This is the extract of a paper of the same title posted on SSRN (Social Science Research Network), on 25 July, 2016. You can download the full paper (in PDF format) here.
Nigeria’s economic situation in 2016 is fast degenerating into early eighties-like doomsday situation in which oil price collapse is translating into a currency crisis, inflationary spiral, fiscal collapse, and recession. This should not be so at all as this time is fundamentally different from the early eighties. The essential difference is that the global economy that had been burdened by a debt crisis then is now awash with liquidity. It should therefore be easy for Nigeria to attract enough foreign investment inflows into infrastructure sectors to compensate for the foreign income lost to the fall in oil price.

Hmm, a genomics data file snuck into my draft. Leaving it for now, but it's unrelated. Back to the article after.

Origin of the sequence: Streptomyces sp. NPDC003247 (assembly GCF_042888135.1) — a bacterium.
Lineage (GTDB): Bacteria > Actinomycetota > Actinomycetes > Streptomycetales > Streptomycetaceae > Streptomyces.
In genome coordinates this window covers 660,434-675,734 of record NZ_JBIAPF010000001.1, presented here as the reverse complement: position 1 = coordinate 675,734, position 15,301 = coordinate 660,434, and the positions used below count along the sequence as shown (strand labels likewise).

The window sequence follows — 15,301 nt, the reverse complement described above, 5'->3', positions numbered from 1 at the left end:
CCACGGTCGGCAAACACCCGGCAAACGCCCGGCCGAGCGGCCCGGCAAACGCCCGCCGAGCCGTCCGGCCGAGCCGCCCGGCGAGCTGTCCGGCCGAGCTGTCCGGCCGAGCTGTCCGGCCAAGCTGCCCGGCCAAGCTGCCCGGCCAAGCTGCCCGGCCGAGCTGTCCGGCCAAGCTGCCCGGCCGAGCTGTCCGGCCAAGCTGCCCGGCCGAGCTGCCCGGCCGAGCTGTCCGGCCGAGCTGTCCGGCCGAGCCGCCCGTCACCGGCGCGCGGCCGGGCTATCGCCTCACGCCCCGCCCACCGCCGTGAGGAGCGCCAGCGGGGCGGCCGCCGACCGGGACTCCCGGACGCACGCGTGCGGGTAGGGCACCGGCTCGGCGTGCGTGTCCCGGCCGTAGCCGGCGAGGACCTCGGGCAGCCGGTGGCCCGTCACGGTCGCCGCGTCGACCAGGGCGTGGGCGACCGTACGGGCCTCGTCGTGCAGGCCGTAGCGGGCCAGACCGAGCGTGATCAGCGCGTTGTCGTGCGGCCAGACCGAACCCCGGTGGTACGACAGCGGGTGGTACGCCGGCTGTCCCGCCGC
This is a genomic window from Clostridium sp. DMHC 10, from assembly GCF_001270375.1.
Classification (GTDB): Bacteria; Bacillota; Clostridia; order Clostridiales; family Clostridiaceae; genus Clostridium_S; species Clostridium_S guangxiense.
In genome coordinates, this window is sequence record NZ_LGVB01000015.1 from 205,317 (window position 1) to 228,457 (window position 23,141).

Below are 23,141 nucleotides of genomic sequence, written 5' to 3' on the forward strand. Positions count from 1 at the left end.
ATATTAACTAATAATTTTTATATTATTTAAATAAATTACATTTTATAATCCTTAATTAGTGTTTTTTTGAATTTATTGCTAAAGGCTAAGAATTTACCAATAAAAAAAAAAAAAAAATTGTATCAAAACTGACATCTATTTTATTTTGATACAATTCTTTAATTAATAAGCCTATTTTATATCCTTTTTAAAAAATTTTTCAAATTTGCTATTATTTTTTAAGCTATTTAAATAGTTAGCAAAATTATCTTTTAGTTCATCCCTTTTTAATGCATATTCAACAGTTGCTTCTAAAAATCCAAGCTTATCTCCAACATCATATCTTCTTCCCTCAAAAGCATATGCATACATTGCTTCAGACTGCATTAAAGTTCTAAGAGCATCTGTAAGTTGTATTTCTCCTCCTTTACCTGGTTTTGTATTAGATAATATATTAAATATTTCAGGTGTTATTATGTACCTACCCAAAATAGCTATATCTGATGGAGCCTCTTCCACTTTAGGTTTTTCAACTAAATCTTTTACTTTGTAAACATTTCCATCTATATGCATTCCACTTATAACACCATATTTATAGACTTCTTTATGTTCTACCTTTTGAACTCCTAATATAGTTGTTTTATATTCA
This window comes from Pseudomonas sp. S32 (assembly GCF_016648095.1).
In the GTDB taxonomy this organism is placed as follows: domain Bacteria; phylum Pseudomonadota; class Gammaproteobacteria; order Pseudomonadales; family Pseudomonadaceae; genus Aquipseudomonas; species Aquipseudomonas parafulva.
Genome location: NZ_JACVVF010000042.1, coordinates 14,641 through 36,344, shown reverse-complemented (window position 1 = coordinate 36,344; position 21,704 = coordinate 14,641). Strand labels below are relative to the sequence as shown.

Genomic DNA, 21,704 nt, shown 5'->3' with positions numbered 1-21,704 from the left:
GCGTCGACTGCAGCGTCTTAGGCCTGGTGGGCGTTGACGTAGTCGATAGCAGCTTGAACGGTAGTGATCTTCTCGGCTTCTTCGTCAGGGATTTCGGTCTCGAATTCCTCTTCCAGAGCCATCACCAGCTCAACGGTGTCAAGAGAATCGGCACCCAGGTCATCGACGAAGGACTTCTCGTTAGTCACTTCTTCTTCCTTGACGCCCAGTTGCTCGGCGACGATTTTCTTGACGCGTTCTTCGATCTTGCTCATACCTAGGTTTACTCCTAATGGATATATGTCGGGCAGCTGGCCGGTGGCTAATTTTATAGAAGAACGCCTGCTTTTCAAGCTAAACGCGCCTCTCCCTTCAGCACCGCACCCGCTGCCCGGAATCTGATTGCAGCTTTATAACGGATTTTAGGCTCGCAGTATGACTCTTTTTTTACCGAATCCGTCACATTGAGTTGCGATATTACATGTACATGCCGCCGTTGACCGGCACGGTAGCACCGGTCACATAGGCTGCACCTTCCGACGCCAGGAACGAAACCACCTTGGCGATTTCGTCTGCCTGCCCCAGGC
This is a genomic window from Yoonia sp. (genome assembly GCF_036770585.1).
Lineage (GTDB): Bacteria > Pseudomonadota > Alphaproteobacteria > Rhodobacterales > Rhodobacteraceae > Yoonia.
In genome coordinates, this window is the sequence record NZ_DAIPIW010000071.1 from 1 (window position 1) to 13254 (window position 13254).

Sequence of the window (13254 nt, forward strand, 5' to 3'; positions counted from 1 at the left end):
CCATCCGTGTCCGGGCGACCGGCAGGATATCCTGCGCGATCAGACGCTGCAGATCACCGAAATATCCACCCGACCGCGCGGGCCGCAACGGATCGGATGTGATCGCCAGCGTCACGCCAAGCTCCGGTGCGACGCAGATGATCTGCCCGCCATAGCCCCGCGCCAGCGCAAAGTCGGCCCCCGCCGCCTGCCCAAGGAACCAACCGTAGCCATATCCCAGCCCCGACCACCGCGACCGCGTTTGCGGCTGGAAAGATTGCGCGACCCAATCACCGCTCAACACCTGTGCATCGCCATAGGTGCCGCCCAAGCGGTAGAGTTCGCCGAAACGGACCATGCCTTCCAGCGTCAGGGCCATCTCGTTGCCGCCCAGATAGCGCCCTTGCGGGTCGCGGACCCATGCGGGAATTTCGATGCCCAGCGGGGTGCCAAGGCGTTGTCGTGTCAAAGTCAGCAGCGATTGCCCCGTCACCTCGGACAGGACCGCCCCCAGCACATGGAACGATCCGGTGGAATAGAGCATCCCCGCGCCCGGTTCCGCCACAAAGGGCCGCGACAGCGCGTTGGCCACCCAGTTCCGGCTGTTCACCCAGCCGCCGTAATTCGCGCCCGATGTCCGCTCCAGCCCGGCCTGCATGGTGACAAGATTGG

The new government in Nigeria will have to do three things:
- Break the government monopoly that shuts investment out of network infrastructure sectors.
- Attract foreign direct investment, through immediate IPOs on existing state-owned enterprises, and new licences for greenfield projects nationwide.
- Engage the world about the investment opportunities in the Nigerian economy.
The new regime could have taken these measures since its inception in May 2015 to avoid the deterioration in domestic economic realities. The steps have to be taken now to stem further deterioration and induce a turnaround.